We were fine. We’re on the other side of LA and though it woke me up, I just went back to sleep. No damage but I’m glad I wasn’t closer to the epicenter

I was in Pasadena. It is funny but I cannot for the life of me remember actually feeling the Northridge quake, or what, if anything, happened in my apartment, although I distinctly remember being in the Big Bear and Landers quakes that happened in 1992, just three hours apart, and a lot of stuff falling down in the apartment. Perhaps I just slept through Northridge, or was shaken awake but was too groggy to recall much. I do not think much in our immediate area was damaged, though people must have felt the shake.

I do remember the aftermath of it, however. My cousin, who was a journalist working for a construction industry newspaper at the time, came over from England and my wife and I took him on a tour of damaged areas so he could write a report. I remember the pancaked Kaiser building being quite spectacular, but what was odd (and not apparent from the TV reports of it) was the way that everything around it seemed to be scarcely damaged at all. All around it, shops were open and life was going on. A lot of the damage was like that, with individual buildings collapsed amidst many apparently undamaged ones. I remember we saw an apartment building fairly near the epicenter that had collapsed into its carport, and a car dealership with 3 or 4 stories of (I guess) offices above it in Santa Monica that was quite badly hit. In a way the most noticeable thing was how, in The Valley, the front yard wall in front of almost every house had collapsed, even though the houses themselves generally looked fine.

A lot of damage was non-obvious, however. My wife’s best friend continued to live in her apartment in Tarzana for a while after the quake, but it was determined to be structurally unsound due to cracking, and she had to move out (and I think the building was demolished) not very long after.

I lived in Pasadena at the time; I had just moved to California for graduate school the previous September, and this was the first earthquake I’d ever felt.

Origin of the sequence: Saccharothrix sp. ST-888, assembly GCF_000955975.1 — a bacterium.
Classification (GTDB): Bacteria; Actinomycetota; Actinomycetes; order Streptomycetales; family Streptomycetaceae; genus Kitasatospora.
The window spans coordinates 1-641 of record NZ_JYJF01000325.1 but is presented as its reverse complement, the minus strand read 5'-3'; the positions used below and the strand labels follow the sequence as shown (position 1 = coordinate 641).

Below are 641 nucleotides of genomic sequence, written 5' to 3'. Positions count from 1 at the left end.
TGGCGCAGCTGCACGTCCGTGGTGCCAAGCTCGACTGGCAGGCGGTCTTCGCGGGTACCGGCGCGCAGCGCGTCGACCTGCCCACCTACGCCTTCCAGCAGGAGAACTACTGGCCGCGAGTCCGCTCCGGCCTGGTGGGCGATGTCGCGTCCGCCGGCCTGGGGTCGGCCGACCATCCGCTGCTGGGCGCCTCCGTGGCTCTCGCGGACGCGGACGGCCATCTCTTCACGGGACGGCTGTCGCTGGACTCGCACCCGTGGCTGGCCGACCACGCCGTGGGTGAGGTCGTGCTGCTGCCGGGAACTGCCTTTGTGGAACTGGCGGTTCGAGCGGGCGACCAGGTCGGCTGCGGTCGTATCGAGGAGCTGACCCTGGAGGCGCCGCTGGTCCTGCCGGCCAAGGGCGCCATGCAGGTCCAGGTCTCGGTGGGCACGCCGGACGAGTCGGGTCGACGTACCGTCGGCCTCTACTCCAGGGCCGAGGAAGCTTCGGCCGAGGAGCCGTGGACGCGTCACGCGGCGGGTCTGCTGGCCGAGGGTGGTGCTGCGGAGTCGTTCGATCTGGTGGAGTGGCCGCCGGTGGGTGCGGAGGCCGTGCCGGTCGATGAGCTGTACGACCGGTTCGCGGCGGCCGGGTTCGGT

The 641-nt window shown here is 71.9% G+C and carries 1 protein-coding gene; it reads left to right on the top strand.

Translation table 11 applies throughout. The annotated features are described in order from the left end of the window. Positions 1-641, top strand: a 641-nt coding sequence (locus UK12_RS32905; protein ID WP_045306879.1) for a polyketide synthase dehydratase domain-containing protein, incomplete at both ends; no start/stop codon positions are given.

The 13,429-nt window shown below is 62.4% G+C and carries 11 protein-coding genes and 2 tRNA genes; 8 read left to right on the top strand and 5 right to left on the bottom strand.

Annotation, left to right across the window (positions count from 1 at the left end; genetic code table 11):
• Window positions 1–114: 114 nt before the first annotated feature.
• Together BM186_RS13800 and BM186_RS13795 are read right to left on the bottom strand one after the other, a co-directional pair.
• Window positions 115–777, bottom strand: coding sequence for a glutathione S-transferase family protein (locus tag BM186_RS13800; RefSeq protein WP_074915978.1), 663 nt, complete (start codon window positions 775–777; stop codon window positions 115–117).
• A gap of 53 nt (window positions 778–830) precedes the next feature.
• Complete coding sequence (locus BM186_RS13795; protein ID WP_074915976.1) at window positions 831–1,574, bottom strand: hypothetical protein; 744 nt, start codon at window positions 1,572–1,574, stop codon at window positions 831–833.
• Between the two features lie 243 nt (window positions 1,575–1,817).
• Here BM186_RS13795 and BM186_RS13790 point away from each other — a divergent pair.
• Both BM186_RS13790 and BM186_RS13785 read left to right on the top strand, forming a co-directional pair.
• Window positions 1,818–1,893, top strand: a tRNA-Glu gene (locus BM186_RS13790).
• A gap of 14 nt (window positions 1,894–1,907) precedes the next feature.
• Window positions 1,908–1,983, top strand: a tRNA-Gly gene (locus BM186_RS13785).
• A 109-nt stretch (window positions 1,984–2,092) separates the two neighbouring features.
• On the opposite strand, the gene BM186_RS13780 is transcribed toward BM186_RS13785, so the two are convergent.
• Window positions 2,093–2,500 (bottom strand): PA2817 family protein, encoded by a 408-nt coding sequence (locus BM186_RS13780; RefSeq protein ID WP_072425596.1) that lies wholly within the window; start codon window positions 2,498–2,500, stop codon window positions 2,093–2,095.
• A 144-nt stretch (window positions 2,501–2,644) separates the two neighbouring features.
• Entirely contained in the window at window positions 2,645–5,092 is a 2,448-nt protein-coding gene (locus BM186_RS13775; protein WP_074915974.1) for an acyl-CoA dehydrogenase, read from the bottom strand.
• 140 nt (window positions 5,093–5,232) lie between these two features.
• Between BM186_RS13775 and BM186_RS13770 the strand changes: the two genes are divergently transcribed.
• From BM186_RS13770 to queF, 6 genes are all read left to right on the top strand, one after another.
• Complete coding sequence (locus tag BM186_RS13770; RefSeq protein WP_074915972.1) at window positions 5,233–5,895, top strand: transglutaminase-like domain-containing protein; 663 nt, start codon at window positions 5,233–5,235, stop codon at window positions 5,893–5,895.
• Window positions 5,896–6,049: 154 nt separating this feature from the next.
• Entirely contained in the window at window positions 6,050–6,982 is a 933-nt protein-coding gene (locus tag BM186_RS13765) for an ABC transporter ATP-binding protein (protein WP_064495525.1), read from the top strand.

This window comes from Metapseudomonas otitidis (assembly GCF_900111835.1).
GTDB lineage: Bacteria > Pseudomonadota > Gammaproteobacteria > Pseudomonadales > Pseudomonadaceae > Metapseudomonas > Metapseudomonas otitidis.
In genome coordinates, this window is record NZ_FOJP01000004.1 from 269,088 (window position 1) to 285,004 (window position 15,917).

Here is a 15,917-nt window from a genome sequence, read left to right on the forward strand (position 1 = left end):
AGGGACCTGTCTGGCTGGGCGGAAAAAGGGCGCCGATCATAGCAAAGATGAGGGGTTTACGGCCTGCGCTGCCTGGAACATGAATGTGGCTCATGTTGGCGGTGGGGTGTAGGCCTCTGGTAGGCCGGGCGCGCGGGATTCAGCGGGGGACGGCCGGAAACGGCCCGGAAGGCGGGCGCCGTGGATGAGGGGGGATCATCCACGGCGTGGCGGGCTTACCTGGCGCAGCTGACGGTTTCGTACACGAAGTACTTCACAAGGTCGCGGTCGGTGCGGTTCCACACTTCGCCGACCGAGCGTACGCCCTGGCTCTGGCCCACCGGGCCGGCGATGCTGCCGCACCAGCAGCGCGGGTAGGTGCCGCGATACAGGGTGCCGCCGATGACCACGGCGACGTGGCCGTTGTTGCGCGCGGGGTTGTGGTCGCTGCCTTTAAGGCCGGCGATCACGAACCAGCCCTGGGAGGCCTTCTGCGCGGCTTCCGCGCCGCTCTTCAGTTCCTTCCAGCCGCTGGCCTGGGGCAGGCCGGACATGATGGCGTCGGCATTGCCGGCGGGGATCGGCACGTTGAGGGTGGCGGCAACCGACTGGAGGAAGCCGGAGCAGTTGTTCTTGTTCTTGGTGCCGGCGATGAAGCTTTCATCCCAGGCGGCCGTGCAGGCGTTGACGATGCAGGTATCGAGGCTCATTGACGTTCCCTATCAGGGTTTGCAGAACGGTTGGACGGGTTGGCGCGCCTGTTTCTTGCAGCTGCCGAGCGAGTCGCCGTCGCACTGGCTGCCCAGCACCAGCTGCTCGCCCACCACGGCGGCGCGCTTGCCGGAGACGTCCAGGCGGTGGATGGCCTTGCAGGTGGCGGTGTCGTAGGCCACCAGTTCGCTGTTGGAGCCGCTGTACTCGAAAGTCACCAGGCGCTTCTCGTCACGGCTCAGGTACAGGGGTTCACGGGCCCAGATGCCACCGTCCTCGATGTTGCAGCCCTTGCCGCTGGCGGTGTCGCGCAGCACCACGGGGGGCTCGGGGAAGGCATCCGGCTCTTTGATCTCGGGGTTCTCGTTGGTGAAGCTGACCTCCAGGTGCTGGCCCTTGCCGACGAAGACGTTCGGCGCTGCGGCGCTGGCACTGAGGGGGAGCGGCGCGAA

We were far enough away from the epicenter that we weren’t thrown out of bed (or anything close to it), but it certainly woke my roommate and me up. I had no basis for comparison, but my roomie had grown up in California; once the shaking stopped he looked at me and said, “That was huge.”

We quickly turned on the TV to get news reports, and I remember the same advance warning of aftershocks that hajario mentions. The channel we were watching had its studio in Burbank, which is in between Northridge and Pasadena; they’d report feeling an aftershock, and a few seconds later things would start shaking for us.

Actual disruption in Pasadena was minimal, though. Campus activities went on as normal the following day. The professor teaching one of my first-year classes walked into the room, smilingly said, “Welcome to Southern California,” and proceeded into the day’s material. I don’t believe there was any major damage suffered either on campus or at my home - just minor cosmetic stuff.

Since I lived within walking distance of school and didn’t have much cause to leave the area often, the ensuing traffic disruptions didn’t really impact me, either.

I remember being surprised (and a bit troubled) that the big screen at (what was then known as) Anaheim Stadium came down - just because of how far it is from Northridge to Anaheim. So far as I’m aware, nothing else anywhere near that far away from the epicenter suffered significant damage, and this thing collapsed into the grandstands - thankfully, the were empty at 4:30 in the morning.

Is it possible that it was less than a few seconds? Perhaps you were awakened by the P-wave (the WHAM at the start of a quake) which travels somewhat faster than the rolling S-wave. But you would have to be hundreds of miles from the epicenter for the difference in arrival times to be seconds long.